As dental hygienists, we follow a code of ethics and hold core values.4 One of those values is autonomy. If we think about the science behind MI and what it entails, it is apparent that it is based off of this core value, allowing patients to make their own decisions about their oral and overall health.2 Instead of simply telling patients what they need to do, we can work collaboratively with them to motivate them toward behavior change.2 In the end, patients make their own decisions about change, and we remain respectful of their autonomy.

So how is the MI technique put into practice? It is not easy. It is a skill that needs to be practiced over time. There are many articles, research, and courses available on the practice of MI. While all are a great start, in order to master this skill, continued education and coaching are necessary.5,6 However, there are some core skills known as OARS (open-ended questions, affirmation, reflective listening, summarizing).2,3 Open-ended questions do not just elicit a yes or no response. Allow patients to enter into a dialogue with you. Affirm that the change is not easy. Try to help patients recognize their own strengths. Listen to and understand your patients and their needs while remaining supportive. Summarize the session with each patient to ensure that you have fully understood what has been discussed.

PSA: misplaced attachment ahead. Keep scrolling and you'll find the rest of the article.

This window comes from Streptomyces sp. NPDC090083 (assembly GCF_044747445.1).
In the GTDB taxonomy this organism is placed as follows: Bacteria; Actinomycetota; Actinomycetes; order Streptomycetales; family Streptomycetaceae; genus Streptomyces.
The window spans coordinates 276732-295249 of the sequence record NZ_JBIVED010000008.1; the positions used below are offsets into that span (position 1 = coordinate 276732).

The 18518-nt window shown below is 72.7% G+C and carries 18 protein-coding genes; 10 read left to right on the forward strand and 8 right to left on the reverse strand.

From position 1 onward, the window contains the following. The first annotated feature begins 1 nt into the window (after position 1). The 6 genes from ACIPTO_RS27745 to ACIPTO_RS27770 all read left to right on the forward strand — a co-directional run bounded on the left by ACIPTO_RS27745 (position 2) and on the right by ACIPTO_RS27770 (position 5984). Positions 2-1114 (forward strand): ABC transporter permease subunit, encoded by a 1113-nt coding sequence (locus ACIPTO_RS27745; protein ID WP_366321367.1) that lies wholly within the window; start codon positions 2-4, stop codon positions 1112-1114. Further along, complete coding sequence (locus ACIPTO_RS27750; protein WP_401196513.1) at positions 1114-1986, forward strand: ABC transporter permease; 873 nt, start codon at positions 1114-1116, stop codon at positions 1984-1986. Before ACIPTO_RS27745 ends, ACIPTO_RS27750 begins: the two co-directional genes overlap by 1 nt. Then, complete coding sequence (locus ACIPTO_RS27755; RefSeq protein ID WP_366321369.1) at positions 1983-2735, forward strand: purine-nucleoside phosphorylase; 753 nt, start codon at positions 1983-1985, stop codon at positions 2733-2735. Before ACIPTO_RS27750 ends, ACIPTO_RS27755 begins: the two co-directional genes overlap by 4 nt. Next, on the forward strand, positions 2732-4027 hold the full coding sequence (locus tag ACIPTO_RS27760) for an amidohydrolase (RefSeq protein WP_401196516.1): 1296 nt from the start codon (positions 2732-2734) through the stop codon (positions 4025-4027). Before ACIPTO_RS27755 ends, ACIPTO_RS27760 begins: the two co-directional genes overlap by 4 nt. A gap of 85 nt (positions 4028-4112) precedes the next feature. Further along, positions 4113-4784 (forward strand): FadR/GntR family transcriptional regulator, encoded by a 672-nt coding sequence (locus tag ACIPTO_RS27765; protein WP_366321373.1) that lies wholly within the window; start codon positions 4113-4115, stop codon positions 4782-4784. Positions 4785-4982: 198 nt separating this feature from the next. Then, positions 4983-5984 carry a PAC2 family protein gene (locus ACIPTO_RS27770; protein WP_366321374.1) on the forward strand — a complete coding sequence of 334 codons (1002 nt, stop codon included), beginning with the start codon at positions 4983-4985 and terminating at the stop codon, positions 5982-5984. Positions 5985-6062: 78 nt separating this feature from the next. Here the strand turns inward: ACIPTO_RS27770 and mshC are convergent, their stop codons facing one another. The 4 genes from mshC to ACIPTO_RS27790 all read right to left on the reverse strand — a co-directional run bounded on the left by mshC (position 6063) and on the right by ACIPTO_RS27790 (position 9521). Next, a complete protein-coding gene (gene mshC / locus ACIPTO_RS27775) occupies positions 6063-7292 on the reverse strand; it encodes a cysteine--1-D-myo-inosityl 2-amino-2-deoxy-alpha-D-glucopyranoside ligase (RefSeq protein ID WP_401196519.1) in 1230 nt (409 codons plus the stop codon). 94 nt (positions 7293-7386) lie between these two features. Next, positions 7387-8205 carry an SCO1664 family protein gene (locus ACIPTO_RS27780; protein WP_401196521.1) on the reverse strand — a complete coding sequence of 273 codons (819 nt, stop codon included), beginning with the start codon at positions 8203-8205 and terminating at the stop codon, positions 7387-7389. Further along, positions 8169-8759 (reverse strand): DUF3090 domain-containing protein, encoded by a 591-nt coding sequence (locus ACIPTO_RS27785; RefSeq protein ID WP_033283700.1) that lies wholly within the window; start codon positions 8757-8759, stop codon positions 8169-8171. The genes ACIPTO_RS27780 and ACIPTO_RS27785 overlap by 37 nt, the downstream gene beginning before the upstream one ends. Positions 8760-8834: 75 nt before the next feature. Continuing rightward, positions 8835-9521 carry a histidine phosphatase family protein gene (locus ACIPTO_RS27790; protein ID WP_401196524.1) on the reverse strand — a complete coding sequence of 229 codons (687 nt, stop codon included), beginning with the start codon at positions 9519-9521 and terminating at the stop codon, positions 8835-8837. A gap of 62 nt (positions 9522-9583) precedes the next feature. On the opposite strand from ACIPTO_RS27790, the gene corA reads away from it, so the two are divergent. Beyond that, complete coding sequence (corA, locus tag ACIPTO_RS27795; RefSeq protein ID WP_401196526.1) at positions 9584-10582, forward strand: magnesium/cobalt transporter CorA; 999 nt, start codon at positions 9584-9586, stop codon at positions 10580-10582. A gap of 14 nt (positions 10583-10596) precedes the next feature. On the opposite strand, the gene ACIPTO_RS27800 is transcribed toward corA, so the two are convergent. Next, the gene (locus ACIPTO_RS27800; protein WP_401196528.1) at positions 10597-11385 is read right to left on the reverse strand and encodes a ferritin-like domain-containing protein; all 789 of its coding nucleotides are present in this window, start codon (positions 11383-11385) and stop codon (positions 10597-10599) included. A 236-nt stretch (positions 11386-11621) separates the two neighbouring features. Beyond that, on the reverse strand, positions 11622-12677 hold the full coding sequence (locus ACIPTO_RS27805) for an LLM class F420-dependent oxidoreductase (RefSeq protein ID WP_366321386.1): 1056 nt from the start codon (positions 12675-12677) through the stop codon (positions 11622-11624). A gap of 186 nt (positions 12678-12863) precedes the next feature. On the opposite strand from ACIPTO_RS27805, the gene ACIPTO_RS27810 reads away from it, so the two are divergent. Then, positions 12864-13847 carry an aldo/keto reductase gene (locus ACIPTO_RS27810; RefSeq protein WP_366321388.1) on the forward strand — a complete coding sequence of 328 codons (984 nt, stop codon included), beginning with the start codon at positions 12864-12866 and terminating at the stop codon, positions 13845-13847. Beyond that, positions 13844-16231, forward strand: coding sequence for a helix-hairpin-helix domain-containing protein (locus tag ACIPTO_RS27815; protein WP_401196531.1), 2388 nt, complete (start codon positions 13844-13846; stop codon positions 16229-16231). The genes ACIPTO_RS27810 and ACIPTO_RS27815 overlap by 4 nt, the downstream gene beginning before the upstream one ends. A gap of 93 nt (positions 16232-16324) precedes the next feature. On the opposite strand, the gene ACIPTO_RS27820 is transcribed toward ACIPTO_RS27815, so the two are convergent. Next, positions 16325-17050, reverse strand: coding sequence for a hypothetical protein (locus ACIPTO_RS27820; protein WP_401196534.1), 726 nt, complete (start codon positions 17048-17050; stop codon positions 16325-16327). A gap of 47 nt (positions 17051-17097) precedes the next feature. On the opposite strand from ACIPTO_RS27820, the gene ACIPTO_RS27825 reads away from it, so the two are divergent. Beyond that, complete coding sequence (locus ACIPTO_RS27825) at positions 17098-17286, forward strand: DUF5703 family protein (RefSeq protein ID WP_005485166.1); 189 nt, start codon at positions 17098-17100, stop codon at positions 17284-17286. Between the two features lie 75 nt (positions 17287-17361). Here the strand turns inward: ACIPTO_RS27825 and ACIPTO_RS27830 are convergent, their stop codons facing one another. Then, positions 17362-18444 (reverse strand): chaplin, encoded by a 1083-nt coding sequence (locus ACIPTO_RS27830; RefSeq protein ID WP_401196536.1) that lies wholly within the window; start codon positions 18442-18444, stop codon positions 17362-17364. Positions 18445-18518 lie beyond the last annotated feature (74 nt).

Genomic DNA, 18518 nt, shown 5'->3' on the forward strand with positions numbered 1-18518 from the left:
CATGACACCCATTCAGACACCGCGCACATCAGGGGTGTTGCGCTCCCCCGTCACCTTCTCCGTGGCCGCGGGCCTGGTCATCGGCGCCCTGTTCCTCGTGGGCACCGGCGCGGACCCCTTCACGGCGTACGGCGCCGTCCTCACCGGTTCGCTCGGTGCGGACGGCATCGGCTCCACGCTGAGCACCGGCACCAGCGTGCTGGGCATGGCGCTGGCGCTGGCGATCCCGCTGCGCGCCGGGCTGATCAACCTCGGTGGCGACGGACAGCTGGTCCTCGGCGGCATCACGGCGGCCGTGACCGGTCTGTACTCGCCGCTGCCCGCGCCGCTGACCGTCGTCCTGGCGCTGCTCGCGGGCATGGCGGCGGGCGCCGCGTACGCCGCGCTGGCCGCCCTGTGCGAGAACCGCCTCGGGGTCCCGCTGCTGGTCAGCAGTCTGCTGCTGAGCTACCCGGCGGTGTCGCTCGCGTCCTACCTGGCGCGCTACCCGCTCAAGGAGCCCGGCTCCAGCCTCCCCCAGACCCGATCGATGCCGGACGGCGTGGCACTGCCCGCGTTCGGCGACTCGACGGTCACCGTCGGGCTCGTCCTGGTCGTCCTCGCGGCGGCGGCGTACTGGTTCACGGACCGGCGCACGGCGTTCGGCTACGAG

Now that we have discussed certain interviewing skills associated with MI, let’s review the steps or processes. The steps are engaging, focusing, evoking, and planning.2 While we move through these steps, we want to utilize core skills mentioned above in our interviewing conversation.